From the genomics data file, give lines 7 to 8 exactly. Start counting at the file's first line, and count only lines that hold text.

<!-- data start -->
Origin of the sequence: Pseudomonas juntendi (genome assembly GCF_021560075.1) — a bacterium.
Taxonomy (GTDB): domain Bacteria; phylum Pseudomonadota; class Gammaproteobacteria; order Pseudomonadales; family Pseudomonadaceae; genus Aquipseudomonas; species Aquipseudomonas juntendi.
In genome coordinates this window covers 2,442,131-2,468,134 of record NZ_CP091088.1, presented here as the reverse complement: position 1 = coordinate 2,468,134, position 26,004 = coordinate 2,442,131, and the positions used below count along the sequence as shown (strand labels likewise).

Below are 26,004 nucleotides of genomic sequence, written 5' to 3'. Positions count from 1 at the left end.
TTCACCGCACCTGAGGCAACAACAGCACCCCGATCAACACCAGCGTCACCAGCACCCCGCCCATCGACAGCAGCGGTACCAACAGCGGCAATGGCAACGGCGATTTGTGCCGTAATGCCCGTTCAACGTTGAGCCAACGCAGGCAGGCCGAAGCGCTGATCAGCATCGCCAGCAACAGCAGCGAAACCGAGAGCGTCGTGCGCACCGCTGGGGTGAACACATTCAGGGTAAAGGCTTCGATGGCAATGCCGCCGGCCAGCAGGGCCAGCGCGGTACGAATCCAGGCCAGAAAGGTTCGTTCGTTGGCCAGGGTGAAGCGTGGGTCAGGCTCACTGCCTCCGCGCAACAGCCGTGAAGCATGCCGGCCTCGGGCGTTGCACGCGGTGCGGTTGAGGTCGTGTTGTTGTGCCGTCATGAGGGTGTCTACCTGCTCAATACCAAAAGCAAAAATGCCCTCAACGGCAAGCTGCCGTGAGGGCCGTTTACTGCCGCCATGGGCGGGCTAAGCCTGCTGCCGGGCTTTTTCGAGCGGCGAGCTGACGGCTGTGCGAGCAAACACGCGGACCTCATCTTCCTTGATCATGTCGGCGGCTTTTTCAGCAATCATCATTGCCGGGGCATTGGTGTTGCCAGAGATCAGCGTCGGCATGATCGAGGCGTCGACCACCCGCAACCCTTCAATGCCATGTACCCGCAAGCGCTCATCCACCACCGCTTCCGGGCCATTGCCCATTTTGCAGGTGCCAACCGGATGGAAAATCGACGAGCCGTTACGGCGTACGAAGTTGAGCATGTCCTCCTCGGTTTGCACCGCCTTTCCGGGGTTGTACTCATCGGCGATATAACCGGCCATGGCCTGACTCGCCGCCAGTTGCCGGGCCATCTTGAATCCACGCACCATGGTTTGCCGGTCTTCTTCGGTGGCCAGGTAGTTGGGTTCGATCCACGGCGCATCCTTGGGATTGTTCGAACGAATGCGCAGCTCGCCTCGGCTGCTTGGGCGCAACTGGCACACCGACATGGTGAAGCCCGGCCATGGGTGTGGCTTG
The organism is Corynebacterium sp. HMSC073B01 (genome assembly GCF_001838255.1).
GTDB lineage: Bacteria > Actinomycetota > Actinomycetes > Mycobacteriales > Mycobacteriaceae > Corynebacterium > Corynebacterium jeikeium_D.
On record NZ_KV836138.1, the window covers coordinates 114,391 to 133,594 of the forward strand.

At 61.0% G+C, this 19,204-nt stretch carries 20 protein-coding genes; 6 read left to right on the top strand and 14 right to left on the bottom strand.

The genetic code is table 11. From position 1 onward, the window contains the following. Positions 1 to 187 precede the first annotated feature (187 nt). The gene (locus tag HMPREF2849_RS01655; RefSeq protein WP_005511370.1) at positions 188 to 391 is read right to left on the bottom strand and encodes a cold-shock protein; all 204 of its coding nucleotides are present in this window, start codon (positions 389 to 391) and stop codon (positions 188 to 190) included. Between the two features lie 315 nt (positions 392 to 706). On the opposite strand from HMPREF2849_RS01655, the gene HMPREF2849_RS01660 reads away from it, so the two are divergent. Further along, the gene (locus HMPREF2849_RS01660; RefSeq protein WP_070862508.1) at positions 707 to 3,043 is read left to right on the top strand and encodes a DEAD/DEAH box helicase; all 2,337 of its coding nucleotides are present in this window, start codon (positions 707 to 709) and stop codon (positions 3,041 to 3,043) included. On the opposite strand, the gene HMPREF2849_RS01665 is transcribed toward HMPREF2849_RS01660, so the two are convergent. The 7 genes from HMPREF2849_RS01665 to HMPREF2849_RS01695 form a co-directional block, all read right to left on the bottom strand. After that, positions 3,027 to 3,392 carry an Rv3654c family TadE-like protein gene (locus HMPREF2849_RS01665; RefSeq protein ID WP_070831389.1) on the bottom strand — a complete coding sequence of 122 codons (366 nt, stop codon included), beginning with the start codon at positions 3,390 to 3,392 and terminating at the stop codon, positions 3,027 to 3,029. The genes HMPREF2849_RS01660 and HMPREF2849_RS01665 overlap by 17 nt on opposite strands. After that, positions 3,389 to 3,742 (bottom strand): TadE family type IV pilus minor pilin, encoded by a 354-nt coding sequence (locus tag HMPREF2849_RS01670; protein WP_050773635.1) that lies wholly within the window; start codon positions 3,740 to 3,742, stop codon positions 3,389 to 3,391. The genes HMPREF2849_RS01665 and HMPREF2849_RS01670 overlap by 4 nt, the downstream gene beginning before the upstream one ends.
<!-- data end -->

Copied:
GTDB lineage: Bacteria > Actinomycetota > Actinomycetes > Mycobacteriales > Mycobacteriaceae > Corynebacterium > Corynebacterium jeikeium_D.
On record NZ_KV836138.1, the window covers coordinates 114,391 to 133,594 of the forward strand.